yeah, i think this got a bit Off-Topic, but my point was not to start some kind of Nikon vs Canon War here or anything like that, rather about the Fact that its not really good to get stuck with a ton of lenses that highly rely on proprietary undisclosed electronic Interfaces for general use or especially for cross-System use like with the Chronos or Similar Cameras, that for some Reason need an Purely Mechanical Interface. If you like Mirrorless or something, thats fine for me, do what you want and have fun with you camera, there is Plenty great Camera Systems and Lenses Out there, New, Old, Vintage, DSLR, Mirrorless, whatever you like. I own like at least 9 to 12 Pure Mirrorless Lenses, of which not a single one even has an actual Focus Ring (would need to count them) and am (as you can maybe tell from my username and Profile Picture) a huge Fan of Nikons 1" Mirrorless  System. So i am certainly not against Mirrorless or new Camera Tech in general or anything.
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 As i said, if you got any newer Camera System, there is not much of a way around those Lenses that lack full on-Lens-Controls.
 There is also no point in even trying to argue that new lenses wouldnt be (at least Potentially) better (ofc. not all of them, they still make some cheap crap for the Masses that dont care much today, like they did ever before). Not only that today there are plenty new Glass Substrates available, which where not back then, also things Like Aspheric Lenses, way better Coatings and better ways to design Lenses overall and a bunch of other things, we today can just build way more sophisticated optics than ever before in History.
 Still, there are some Great Old, High end Lenses available for cheap. And the real high end Lenses, where all that New Technology starts to really shine, is just very expensive.
 And some of these Grand Old Lenses still outperform quite a bit of the low end of new Lenses Made. Depends a lot also on what you are out for, Contrast is not always the Strongest Skill of those old Lenses amongst other things. My set of age old cheap Russian Contax-Mount Lenses still are Sharper than i can even Capture on an A7R3...
 Only Sad thing is, that most of the New Lens designs are, as i said only meant for a Digital interface.
 Mounting a Lens generally isnt that hard. Thats Somewhat low-Tech, you can do that with a bunch of Cardboard and some Hot-Glue, if you needed to (been there, done that...), and it will work, as long as the Lens allows you to access all its Settings somehow, which the New Mirrorless One will not (at least not without some high level efforts and a bunch of very specialized equipment, and some Dedication to Reverse Engineering Something. It clearly IS possible, and has been done before, f.Example see https://gfotostore.ru/?hash=page/nikon1 ).
 Mounting it well and repeatable / Reliable on an Interchangeable Mount is an other story, but even that is still easier than Building some kind of Digital interface to communicate with a lens, if you could as well just put an Focus-Ring and Aperture Ring on there in the First Place, thats What i am Saying.
 This sadly is not always easy, and i realize that (with need for Crazy Fast Autofocus and Iris-Movements), and there is some really good lenses, with high end new designs and Full Manual Controls, but those are usually Cine-Type Lenses and cost a fortune.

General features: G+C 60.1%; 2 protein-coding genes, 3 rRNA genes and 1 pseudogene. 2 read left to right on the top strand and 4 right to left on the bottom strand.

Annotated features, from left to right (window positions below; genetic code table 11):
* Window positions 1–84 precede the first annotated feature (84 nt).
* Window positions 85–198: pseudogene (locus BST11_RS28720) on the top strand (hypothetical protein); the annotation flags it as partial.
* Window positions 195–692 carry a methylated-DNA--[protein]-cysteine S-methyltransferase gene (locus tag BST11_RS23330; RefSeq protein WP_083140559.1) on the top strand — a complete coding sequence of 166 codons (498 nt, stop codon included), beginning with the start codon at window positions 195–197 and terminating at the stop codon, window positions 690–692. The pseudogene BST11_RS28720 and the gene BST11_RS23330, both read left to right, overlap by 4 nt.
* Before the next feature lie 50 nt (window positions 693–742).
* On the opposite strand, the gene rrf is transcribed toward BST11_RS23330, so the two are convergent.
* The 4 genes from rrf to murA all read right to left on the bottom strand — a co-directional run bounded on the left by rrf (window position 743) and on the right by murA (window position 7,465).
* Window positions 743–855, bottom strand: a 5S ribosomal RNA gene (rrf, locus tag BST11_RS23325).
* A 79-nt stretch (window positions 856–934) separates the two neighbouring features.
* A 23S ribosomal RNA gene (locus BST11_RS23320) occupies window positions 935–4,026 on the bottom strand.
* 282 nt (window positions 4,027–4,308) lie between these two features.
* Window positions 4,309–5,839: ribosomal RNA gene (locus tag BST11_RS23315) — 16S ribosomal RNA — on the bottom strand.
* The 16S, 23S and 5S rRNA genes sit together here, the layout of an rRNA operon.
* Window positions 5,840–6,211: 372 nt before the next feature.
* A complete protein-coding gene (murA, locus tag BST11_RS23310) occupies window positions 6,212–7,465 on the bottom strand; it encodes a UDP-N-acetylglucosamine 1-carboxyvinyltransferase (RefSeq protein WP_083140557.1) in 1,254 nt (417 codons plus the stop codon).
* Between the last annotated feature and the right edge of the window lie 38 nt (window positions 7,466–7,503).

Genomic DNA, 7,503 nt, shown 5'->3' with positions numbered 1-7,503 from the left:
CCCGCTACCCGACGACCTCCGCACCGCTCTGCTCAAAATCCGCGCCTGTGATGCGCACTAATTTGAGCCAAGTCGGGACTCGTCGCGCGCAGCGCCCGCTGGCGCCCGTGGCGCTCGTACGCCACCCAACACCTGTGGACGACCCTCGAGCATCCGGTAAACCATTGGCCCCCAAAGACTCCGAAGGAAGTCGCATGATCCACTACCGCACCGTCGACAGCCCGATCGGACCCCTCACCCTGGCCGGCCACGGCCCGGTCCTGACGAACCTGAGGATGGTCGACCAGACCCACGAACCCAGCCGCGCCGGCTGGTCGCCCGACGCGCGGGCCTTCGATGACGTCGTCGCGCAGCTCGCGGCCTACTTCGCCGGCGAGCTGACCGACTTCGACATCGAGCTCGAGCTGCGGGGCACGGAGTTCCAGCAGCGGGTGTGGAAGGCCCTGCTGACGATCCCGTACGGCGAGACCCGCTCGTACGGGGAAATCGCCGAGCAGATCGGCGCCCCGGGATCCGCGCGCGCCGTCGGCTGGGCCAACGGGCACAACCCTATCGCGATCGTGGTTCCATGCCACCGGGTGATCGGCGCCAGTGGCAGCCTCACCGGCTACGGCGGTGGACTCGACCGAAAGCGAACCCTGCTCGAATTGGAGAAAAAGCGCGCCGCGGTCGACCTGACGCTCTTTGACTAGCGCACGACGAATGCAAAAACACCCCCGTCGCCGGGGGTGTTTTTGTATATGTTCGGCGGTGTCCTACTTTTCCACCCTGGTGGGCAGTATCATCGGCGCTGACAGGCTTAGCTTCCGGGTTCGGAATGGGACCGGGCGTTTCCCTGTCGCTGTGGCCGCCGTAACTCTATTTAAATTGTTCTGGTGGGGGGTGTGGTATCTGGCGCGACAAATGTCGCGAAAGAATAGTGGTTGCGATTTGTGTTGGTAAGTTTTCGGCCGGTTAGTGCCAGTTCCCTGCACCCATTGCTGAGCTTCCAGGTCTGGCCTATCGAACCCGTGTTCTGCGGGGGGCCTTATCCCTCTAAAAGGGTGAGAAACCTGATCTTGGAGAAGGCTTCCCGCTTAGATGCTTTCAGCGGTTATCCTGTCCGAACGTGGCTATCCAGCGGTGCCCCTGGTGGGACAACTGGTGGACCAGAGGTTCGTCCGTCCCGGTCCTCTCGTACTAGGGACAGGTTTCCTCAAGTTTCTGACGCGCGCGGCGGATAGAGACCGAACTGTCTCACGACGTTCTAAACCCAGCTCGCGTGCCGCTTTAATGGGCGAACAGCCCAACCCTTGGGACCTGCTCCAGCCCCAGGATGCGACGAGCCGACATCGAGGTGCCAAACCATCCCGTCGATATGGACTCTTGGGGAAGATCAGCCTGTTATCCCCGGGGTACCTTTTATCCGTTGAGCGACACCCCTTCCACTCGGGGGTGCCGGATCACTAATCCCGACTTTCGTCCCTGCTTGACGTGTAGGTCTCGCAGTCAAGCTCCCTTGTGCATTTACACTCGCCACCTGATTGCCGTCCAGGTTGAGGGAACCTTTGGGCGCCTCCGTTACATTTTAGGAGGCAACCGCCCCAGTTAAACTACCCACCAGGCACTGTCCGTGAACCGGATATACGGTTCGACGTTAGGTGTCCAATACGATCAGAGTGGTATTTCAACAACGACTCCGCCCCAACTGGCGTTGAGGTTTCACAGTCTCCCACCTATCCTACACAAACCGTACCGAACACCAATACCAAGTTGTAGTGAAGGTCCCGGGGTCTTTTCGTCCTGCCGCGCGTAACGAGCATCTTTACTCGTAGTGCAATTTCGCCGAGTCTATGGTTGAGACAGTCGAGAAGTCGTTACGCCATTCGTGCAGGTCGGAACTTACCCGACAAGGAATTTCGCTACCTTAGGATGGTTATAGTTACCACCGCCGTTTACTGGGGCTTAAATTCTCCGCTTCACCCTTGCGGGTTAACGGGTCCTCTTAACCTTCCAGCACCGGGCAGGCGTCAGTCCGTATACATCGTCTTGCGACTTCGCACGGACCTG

However, those for sure will last you a while if you can afford them.
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 Regards RF-Mount on the Chronos, i looked into it, and the Flange Distance seems to be reasonable, to where such a Adapter would actually be Possible and Practical from an Mechanical Standpoint, but i dont think there is too much gained from such an Adapter (unless you are an RF-User already and own a bunch of good lenses). For one, most lenses would probably be Mainly digitally controlled i assume (not an canon guy myself, and especially not Mirrorless Canon, so i have really no clue what kind of lenses they or other Companies even offer for that Mount apart from the obvious ones..?), and then you also got the Sensor Format Mismatch.
 I dont think Canon would just give the Information about their RF-Mount Communication Protocol to Krontech or anyone really, at least not without them Paying some unreasonable amount of Money for that, and if they just went to figure it out on their own, apart from all the work that would cause, Canon would probably give them Serious Legal Trouble if they did end up offering anything like that in an Commercial Product anywhere.
 The Format Mismatch is the Other Big issue with Canon RF. While there certainly are still Wider Lenses available than for lets say DSLR Mount Full Frame Mounts, APS-C /35mm is still a way larger Format than the 4/3" Sensor of the 2.1, and you would just end up wasting most of the Image Circle on the Lenses and not getting the Most out of it, also the Crop.
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 If any Digital Lens Interface would make Sense on the Chronos IMHO, it would be MFT. Sensor Size Would Match perfectly, meaning, Lenses for that Mount will perform at their best on the 2.1, and the Widest Possible Lenses will be Available. MFT Communication Protocol also seems way more Approachable than trying to talk Canon into disclosing their Protocol for Free/ Cheap (good luck with that).
 Way Faster, Wider and Overall Smaller Lenses Are available for the Chronos, and about anything that comes with an MFT Mount should be sharp enough for the 2.1 i assume.
 Also Speedboosters.
« Last Edit: August 23, 2021, 05:18:16 PM by Nikon1 »

Nikon1

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Re: Setting the aperture on non aperture ring lenses
« Reply #17 on: September 03, 2021, 07:25:11 AM »
If any Digital Lens Interface would make Sense on the Chronos IMHO, it would be MFT. Sensor Size Would Match perfectly, meaning, Lenses for that Mount will perform at their best on the 2.1, and the Widest Possible Lenses will be Available. MFT Communication Protocol also seems way more Approachable than trying to talk Canon into disclosing their Protocol for Free/ Cheap (good luck with that).
 Way Faster, Wider and Overall Smaller Lenses Are available for the Chronos, and about anything that comes with an MFT Mount should be sharp enough for the 2.1 i assume.
 Also Speedboosters.

 I just randomly thought about this today, and did some Searching, here is some Links Regards reverse Engineering MFT-Mount / MFT-Pinout /-Protocol.
 Some People seem to already have done some Work here, so i absolutely would say, if any Digital / electronic Mount interface /-addon Adapter Plate would make sense, then MFT.
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 http://marcuswolschon.blogspot.com/2013/12/reverse-engineering-micro-four-thirds.html
 https://www.dpreview.com/forums/thread/3379208
 http://preamp.org/static/four-thirds-communication-protocol/index.html
 .  Similar work seems to also exist for Canon EF-S Mount, but there seems to be way more Info out there about MFT (also only Mirrorless Electronic Lens Mount i know about with that much info out there, and by far also most popular one, that would also fit The Sensor Size of the 2.1):
 https://www.dslr-forum.de/showthread.php?t=649529&page=12
 https://pickandplace.wordpress.com/2011/10/05/canon-ef-s-protocol-and-electronic-follow-focus/